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Apple has reportedly acquired personal health data startup Gliimpse

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Apple acquires a health startup yet again. This time, the company has spent its cash purchasing Gliimpse, a personal health data startup that lets people automatically gather and share their health records from multiple patient portals. The deal is a perfect example of Apple’s tendency of purchasing relatively small startups that are bringing disruption in one way or the other.

Gliimpse actually had an Apple connection even before the acquisition. The company was started back in 2013 by former Apple systems engineer Anil Sethi. The company aims to allow people to build a personal health data platform. It does so by letting folks gather, personalize and share all of their health data from a single place. Here is how their official website describes Gliimpse:

We’re a well-heeled team of self-funded entrepreneurs with deep roots in the business of healthcare, technology and building successful ventures. From Apple to SAP, Salesforce to Microsoft plus eight startups, three exits and an IPO, we’re seasoned veterans.

Our CEO’s Kaiser project helped improve millions of patient’s lives by radically automating their access to data. This time, we’re aiming higher than affecting a few million people – we want all 317 million people in America to liberate their health by liberating their data.

The acquisition apparently took place earlier this year. While the quiet on Apple’s part is only too be expected, the fact that Gliimpse has not officially endorsed it yet, is certainly a tad surprising. The idea for the startup, as per founder Sethi’s Linkedin page, was formed when he discovered how hard it could be to acquire and manage your own personal health data, during the course of his sister’s breast cancer treatment.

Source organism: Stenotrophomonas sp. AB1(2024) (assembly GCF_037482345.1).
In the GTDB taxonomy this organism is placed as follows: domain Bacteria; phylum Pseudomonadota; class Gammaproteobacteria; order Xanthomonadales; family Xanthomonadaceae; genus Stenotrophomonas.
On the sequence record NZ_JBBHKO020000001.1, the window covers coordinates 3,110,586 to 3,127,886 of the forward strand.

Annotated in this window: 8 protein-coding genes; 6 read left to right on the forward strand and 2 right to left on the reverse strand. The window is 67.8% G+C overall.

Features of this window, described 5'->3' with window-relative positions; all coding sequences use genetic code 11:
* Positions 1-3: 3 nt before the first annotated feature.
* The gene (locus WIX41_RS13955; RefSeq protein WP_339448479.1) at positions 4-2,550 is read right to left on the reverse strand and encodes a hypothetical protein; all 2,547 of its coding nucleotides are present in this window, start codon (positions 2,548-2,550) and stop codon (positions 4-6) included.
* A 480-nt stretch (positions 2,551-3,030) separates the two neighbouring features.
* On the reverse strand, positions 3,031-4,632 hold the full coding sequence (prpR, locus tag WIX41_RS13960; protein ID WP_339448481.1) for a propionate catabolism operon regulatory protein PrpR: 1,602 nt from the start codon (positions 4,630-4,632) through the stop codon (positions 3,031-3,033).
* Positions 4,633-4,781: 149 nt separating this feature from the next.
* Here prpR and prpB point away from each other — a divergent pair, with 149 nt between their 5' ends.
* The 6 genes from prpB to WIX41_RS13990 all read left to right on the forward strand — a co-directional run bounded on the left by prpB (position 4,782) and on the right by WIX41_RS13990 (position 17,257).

As a consumer of healthcare, I leave behind a bread-crumb-trail of medical info wherever I’ve been seen. But, I’m unable to easily access or share my own data. Obamacare is one of several forcing functions federally mandating physicians and hospitals give us our data: meds, labs, allergies . . .you get the idea. However, there’s no single Electronic Health Record that all physicians use, sigh. Worse, there isn’t even a common file format across a 1000+ systems.

Some of the features already introduced by the company include the likes of Tell your own story — that allows you to add your side of your health story, so as to give your physicians and care team a view into your health. They would otherwise never see — Master your data, that lets patients add data points and discover insights, trends, and other patterns in your health history, and so on.

The company has several innovative new features coming in the near future as well, including 911, Pay it forward by donating your data (DYD) and others. The platform also stores and encrypts everything so that your personally identifiable data and health data are kept apart from other users, maintaining the privacy and secrecy of everything.

Apple had the following, standard response when contacted for a comment on the acquisition.

Apple buys smaller technology companies from time to time, and we generally do not discuss our purpose or plans.

The company already has a whole bunch of services in health-care, such as HealthKit, CareKit, and ResearchKit. The Gliimpse acquisition will probably serve to bolster its already significant capabilities in the health niche — however, the integration may likely take a form that no one is expecting.

Apple usually acquires companies with some innovative new technology on their hands and integrates it with its own systems to create something much more effective. Considering the extremely wide scope Gliimpse has, we can expect Apple to create something huge out of this acquisition by integrating it with its pre-existing services. Meanwhile, we await an official word from any of the the parties involved regarding the matter.

A bibliophile and a business enthusiast.

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